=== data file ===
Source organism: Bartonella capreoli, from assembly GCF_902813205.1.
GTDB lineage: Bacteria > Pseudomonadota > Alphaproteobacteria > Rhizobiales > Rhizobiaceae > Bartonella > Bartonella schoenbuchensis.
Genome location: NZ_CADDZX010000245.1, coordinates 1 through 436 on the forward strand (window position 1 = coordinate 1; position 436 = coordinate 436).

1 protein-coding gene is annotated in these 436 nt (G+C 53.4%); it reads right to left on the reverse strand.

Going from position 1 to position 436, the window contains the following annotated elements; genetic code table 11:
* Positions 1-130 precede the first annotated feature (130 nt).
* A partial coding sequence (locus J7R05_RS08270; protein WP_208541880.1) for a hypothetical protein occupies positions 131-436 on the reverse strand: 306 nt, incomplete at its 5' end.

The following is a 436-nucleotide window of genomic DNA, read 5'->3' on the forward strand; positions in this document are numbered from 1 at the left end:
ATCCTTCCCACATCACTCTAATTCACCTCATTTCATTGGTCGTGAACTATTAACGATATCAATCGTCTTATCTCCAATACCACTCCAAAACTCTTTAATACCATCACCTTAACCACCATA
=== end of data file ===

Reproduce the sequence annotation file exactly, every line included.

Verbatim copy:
Source organism: Bartonella capreoli, from assembly GCF_902813205.1.
GTDB lineage: Bacteria > Pseudomonadota > Alphaproteobacteria > Rhizobiales > Rhizobiaceae > Bartonella > Bartonella schoenbuchensis.
Genome location: NZ_CADDZX010000245.1, coordinates 1 through 436 on the forward strand (window position 1 = coordinate 1; position 436 = coordinate 436).

1 protein-coding gene is annotated in these 436 nt (G+C 53.4%); it reads right to left on the reverse strand.

Going from position 1 to position 436, the window contains the following annotated elements; genetic code table 11:
* Positions 1-130 precede the first annotated feature (130 nt).
* A partial coding sequence (locus J7R05_RS08270; protein WP_208541880.1) for a hypothetical protein occupies positions 131-436 on the reverse strand: 306 nt, incomplete at its 5' end.

The following is a 436-nucleotide window of genomic DNA, read 5'->3' on the forward strand; positions in this document are numbered from 1 at the left end:
ATCCTTCCCACATCACTCTAATTCACCTCATTTCATTGGTCGTGAACTATTAACGATATCAATCGTCTTATCTCCAATACCACTCCAAAACTCTTTAATACCATCACCTTAACCACCATA